The Guardian • Issue #2027

Data harvesters

  • by Anna Pha
  • The Guardian
  • Issue #2027

Photo: Marco Verch Professional Photographer – (CC BY 2.0)

The Privacy Act makes it unlawful for many companies in Australia to buy or exchange consumers’ personal data for profiling or targeting purposes. It applies to most organisations that operate businesses with an annual revenue of more than A$3 million, and smaller data businesses.

It’s only legal for an organisation to collect personal information from a third party if it would be unreasonable or impracticable to collect that information from the individual.

The stated aim is to protect individuals’ privacy, to avoid the harvesting and on-selling of people’s personal information. But the legislation is not enforced, and the current review of the Privacy Act could see it legalised if major corporations get their way.

Corporations have privacy policies. So that makes you feel safe. Just tick a box on-line or hard copy to accept their privacy policy and all is well. But all is not well. There is a massive data harvesting industry including data brokers worth billions of dollars.


Do you know how Optus uses customer data? Do you know what other sources Optus obtains data on customers from (e.g. credit agencies)?

Optus’ privacy policy runs into many pages. How many Optus users have read it before agreeing? The following are a few quotes from how it uses the information it collects on customers:

“Deriving insights about you and who you interact with to identify market segments, market products and services, or carry out market research.

“Supplementing, matching and analysing information about you with information from third party sources (e.g. from Facebook or Google) to learn more about your preferences and interests and to create aggregated market segments.”

The information collected includes:

  • “Information about your interests, preferences, opinions or comments you have made to us.
  • “Other information about your identity, such as when your image is recorded on a surveillance camera when you visit one of our stores or offices.”
  • Optus also collects information from other sources: “Our business partners, such as our franchisees or distributors like Coles or Harvey Norman”

The reasons Ebay collects data on users include:

“… to provide you with personalised advertising and marketing communications, and to detect, prevent, mitigate and investigate fraudulent or illegal activity. We also share your information with third parties, including service providers acting on our behalf, for these purposes …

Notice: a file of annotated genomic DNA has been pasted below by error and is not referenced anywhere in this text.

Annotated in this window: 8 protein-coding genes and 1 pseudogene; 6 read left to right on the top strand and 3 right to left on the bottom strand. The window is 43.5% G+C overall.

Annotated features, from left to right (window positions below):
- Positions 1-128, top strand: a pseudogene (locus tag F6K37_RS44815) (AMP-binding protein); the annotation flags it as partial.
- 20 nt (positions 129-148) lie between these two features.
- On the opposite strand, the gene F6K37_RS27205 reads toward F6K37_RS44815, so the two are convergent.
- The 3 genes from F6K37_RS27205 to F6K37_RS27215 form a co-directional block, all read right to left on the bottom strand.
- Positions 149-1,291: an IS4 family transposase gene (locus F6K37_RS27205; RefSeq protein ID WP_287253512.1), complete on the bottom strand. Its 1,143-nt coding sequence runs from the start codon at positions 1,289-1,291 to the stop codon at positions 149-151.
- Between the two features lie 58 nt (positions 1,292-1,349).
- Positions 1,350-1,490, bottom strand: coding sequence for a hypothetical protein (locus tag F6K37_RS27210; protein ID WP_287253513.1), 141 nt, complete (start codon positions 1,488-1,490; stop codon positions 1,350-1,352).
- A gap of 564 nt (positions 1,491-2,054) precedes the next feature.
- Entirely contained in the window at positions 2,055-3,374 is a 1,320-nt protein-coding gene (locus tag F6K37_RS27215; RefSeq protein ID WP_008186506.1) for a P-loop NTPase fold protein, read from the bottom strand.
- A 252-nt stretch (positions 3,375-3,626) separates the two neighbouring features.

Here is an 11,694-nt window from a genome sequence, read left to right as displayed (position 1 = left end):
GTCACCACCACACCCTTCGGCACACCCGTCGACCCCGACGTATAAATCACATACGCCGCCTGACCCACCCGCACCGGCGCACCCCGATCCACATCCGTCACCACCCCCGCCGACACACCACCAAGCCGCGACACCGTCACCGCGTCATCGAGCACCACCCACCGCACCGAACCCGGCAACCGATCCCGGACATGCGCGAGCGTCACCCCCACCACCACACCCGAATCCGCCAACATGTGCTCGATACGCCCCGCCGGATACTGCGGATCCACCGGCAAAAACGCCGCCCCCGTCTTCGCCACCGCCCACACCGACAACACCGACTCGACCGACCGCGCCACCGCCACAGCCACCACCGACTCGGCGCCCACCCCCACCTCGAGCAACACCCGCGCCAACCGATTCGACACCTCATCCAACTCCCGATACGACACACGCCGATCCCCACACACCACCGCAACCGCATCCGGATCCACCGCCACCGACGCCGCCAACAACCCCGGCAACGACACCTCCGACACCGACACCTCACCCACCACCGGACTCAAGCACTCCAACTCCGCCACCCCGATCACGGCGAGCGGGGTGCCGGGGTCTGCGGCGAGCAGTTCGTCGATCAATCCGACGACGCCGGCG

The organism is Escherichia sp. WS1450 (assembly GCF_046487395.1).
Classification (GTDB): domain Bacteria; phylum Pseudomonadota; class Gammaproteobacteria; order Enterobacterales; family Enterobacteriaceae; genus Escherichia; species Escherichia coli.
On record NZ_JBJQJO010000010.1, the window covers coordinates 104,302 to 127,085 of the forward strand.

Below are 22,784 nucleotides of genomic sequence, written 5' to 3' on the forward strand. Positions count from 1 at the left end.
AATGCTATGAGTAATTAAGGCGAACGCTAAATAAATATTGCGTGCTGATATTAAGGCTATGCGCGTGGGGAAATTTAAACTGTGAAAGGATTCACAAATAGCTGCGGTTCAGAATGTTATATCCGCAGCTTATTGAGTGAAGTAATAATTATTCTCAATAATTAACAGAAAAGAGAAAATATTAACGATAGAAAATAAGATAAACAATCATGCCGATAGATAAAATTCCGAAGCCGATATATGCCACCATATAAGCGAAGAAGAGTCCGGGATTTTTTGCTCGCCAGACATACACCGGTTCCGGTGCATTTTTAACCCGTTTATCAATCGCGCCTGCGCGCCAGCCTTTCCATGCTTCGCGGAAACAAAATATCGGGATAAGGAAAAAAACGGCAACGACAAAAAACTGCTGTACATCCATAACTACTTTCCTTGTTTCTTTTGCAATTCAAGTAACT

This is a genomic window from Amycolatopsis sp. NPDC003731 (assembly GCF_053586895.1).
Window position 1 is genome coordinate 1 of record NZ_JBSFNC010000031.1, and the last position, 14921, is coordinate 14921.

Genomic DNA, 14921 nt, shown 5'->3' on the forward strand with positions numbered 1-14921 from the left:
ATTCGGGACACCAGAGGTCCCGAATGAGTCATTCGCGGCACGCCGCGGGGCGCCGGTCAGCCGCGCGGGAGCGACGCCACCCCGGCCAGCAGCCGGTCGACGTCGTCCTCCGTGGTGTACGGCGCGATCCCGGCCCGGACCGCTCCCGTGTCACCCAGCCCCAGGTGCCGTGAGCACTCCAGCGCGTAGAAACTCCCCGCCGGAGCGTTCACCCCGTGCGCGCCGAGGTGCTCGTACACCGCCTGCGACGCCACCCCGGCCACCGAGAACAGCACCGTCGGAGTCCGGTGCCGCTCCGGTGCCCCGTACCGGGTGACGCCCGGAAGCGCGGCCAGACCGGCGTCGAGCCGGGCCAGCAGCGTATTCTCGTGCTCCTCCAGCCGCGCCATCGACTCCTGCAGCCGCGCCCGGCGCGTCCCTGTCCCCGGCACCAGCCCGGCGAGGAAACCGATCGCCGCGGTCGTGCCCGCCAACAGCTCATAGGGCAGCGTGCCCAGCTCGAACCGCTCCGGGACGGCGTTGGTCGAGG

“Some recipients of your personal data are located outside your country or have offices in countries where data protection laws may provide a different level of protection than the laws in your country. When transferring personal data to such recipients, we provide appropriate safeguards.”

What are “appropriate safeguards”?


Data brokers are companies that collect information from different sources about you. This information can be extensive – financial (e.g. supplied to a real estate agent or credit agency), your date of birth, address, occupation, children, purchases, subscriptions, websites you visit, interests, political outlook, etc.

They purchase data from corporations you deal with and also use sophisticated, automated scraping tools to quickly collect information from public profiles including social media.

They package and on-sell this data to tech, retail, and other companies who use it to run targeted advertising, and profiling of individuals, for political and other purposes.

Data has become an extremely valuable commodity which is sold for profit, without the knowledge of those impacted.

It increases the vulnerability of your personal data to hacking, identity theft and other criminal behaviour.


ACXIOM, for example, is a US company which markets data globally, providing “accurate targeting and more predictive modelling.” This includes age, gender ethnicity, education, occupation, age, children, home purchase, community involvement, causes, gaming, products bought, method of payment, income ranges, net worth, economic stability, etc.

The company offers its customers privacy and describes itself as a “Leading Data Privacy Experts in Marketing and Advertising” offering “Global Data Ethics & Privacy Program.”!

It is highly profitable with revenue of US$617.0 million (AU$954m) in 2021. Data broker, Experian Australia, in its submission to the Privacy Act review, seeks to weaken existing privacy provisions.

It unashamedly asserts:

“The value that data companies such as Experian offer businesses and the economy is predicated on holding large amounts of data. We gather and combine data from numerous sources for use by our clients, large and small, none of whom would have the appetite or ability to collect it themselves.”

Data collection certainly benefits data brokers. The US parent made an operating profit of US$1.4 billion (AU$2.2b) in 2022.

It also creates pots of gold for hackers.

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